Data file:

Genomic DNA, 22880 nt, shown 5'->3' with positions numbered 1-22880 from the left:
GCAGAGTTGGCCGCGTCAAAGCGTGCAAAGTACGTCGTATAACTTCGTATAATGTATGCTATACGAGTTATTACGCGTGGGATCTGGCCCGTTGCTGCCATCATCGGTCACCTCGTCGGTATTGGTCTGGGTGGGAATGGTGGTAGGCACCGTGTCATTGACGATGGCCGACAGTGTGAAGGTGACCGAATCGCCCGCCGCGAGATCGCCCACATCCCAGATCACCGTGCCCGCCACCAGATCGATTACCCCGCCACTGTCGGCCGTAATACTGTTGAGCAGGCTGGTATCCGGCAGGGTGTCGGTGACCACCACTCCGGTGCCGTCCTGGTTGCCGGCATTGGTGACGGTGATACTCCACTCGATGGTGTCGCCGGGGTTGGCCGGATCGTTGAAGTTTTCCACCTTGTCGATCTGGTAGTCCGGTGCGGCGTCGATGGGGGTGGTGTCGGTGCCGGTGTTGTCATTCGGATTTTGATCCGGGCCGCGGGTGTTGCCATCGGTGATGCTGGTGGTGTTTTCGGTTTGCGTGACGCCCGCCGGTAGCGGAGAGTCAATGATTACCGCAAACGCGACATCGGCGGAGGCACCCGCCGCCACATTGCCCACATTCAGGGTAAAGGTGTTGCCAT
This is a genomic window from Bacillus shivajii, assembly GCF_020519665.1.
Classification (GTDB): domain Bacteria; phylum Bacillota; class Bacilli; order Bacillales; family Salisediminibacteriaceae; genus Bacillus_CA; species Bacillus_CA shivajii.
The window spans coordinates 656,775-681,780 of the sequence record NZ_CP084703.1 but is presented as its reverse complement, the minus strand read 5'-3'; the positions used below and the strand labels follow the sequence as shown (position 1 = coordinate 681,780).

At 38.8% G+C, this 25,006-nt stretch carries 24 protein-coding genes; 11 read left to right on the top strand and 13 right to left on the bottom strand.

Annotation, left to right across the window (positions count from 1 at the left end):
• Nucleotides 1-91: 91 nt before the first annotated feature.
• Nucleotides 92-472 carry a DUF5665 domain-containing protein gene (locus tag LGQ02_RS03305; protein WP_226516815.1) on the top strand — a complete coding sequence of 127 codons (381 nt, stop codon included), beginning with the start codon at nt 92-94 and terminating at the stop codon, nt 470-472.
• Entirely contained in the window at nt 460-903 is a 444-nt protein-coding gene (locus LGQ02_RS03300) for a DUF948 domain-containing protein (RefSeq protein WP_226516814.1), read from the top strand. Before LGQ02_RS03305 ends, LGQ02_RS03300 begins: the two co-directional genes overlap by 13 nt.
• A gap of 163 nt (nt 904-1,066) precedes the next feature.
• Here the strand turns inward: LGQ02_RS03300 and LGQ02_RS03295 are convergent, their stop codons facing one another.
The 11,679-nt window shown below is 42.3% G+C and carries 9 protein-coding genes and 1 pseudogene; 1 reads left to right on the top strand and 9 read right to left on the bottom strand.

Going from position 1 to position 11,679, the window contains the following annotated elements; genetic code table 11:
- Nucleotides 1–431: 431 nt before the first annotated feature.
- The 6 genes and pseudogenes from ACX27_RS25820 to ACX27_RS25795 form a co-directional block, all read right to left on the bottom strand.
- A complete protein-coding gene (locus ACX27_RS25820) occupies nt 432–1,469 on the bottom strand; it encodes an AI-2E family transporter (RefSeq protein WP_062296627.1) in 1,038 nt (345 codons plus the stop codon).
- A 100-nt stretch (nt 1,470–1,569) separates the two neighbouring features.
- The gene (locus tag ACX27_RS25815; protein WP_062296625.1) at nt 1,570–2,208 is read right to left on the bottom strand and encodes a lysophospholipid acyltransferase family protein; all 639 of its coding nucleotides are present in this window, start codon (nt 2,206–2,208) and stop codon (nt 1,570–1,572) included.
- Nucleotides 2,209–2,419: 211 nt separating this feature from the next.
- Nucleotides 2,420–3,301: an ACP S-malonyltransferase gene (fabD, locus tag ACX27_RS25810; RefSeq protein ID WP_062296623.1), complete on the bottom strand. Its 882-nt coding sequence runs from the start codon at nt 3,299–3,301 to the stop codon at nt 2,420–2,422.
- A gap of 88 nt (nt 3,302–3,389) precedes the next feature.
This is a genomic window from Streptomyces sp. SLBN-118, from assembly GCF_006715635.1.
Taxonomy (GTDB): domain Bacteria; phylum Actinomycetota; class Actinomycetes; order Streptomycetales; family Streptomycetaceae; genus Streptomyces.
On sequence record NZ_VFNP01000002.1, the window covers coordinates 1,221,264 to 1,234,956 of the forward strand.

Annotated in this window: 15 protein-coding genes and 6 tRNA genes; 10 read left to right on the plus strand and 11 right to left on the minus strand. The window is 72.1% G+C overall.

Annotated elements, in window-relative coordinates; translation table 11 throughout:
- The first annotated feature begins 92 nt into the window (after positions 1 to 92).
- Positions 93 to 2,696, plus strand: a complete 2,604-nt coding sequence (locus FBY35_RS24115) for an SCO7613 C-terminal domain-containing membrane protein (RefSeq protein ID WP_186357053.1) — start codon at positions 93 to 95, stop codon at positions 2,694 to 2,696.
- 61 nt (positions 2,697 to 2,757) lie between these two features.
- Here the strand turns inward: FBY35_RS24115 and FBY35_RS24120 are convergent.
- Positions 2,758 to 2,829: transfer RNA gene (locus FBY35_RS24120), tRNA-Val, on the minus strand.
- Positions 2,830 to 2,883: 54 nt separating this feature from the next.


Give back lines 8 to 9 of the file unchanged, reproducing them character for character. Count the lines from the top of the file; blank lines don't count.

• Nucleotides 1-91: 91 nt before the first annotated feature.
• Nucleotides 92-472 carry a DUF5665 domain-containing protein gene (locus tag LGQ02_RS03305; protein WP_226516815.1) on the top strand — a complete coding sequence of 127 codons (381 nt, stop codon included), beginning with the start codon at nt 92-94 and terminating at the stop codon, nt 470-472.